Black Cherry Tree

Black cherries, one of my favorite trees, are in bloom right now.  Where I grew up in north-central Pennsylvania and in western Maryland they are a tall stately tree with high timber value.  Here in central Maryland, they are a scrubbier tree around woodland edges.

Black cherries have incredible wildlife value.  The flowers provide nectar and pollen to several bee species.  Thrushes, woodpeckers, sparrows, bluebirds, tanagers, orioles, cedar waxings  and even, turkeys are among the dozens of bird species that eat the fruit.  Mammals such as fox, squirrels, chipmunks, mice and even black bears also eat black cherry’s fruit. 

Black cherry is generally not used as a landscape tree because of the large quantities of pests such as eastern tent caterpillars that it attracts.  Black Cherry is also host to many butterfly caterpillars including eastern tiger swallowtails, coral hairstreak, red-spotted purple, spring azure and viceroy butterflies.    Research has shown that there are 456 species of butterflies and moths whose caterpillars eat the leaves of black cherry.  These caterpillars are in turn an important source of food for birds, especially when they are raising their young.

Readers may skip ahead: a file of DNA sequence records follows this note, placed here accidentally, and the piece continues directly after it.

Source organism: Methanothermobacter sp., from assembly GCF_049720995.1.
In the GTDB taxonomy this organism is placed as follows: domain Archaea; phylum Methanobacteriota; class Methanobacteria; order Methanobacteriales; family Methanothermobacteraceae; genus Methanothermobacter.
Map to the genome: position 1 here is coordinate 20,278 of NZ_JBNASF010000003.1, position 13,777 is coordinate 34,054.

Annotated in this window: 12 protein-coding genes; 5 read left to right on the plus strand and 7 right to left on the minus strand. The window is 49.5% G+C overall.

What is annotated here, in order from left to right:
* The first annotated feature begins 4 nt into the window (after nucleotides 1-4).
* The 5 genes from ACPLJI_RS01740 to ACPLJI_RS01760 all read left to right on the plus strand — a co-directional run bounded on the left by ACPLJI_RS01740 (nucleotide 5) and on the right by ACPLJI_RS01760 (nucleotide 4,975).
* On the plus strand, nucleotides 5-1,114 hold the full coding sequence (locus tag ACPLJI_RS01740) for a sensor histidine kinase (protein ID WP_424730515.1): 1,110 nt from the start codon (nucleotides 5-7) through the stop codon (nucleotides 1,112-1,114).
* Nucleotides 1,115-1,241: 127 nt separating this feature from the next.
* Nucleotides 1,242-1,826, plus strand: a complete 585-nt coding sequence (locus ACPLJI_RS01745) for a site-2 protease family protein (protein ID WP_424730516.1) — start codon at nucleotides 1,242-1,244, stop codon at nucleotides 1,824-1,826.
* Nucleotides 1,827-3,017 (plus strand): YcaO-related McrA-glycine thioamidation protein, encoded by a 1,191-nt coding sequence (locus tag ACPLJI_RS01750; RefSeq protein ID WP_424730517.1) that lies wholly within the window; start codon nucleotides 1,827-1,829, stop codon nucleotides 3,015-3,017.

Black cherries were used as a food and medicine source by native Americans.  But while humans can eat pitted black cherry fruit, they are very bitter and the seeds contain a toxin.  Black cherry can also kill livestock especially wilted leaves which contain more of the toxin that fresh leaves do.

Lenticels (breathing holes) are characteristic of young cherry bark.  Amy Donna thinks older cherry bark looks like potato chips.  What do you think?

Young bark with lenticels*
Older bark, potato chips?

* Full disclosure: The lenticels are on my ornamental cherry. It just showed them better than the other pictures I took walking around the yard this morning.

Fun Fact:  Black cherry was introduced to western Europe as an ornamental but has become highly invasive there.

Goal:  Take a picture of a black cherry tree

Fair Entries

  • Educational Insect Item – butterflies that use black cherry as a host
  • Insect Photo Series – insect(s) using tree
  • Mammal Educational Item – mammals that eat fruit of black cherry; food web(s) including mammal & black cherry
  • Forestry Collection – collect & press black cherry leaf, flower & fruit (picture might be better) collection can be all pressed, all pictures or any combination.
  • Forestry or Plant Identification Item – add black cherry to a tree – leaf, flower or fruit – id item
  • Forestry of Plant Educational Display – Create food web around a black cherry; Black wildlife value; Historical used of black cherries, etc.
  • Forestry or Plant Photo Series – Black cherry leaves, bark, pests, flowers, etc.

Resources

https://naturewalk.yale.edu/trees/rosaceae/prunus-serotina/wild-black-cherry-61

https://plants.usda.gov/plantguide/pdf/pg_prse2.pdf

https://www.fs.fed.us/database/feis/plants/tree/pruser/all.html

https://plants.ces.ncsu.edu/plants/prunus-serotina/

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